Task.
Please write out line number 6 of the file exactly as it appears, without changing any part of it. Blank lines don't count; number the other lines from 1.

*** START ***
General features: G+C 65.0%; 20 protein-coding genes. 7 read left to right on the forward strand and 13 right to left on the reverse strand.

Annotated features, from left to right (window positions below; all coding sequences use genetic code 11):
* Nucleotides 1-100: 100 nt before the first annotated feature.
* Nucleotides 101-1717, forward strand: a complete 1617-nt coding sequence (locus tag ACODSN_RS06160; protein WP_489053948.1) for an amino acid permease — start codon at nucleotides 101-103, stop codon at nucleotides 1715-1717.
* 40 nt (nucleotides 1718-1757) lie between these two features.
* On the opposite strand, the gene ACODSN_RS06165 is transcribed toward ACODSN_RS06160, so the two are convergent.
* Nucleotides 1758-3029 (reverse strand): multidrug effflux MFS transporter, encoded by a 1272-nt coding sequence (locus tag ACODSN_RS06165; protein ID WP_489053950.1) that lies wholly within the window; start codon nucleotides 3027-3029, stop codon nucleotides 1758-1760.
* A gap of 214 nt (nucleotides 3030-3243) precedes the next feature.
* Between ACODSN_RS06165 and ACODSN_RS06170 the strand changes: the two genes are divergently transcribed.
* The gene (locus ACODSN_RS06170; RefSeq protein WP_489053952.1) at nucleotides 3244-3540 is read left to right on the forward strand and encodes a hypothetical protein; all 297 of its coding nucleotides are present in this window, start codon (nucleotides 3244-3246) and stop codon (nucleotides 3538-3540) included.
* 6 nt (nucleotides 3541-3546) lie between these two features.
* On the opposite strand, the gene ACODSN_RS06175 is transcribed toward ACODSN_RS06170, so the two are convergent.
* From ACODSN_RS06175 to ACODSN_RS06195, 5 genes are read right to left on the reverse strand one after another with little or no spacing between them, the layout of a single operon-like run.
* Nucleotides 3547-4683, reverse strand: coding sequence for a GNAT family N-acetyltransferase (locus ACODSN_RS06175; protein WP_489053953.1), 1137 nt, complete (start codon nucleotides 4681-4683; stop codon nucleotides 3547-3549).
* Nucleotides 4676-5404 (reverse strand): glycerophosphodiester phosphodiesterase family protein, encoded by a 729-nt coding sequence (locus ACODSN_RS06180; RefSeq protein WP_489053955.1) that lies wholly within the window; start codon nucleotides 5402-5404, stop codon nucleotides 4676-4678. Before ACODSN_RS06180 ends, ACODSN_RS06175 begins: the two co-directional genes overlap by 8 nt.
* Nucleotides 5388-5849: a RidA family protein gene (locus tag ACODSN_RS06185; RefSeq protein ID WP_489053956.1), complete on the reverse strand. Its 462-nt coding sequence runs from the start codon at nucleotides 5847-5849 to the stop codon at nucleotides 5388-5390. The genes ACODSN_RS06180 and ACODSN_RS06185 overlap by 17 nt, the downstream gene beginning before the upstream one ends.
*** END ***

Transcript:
* On the opposite strand, the gene ACODSN_RS06165 is transcribed toward ACODSN_RS06160, so the two are convergent.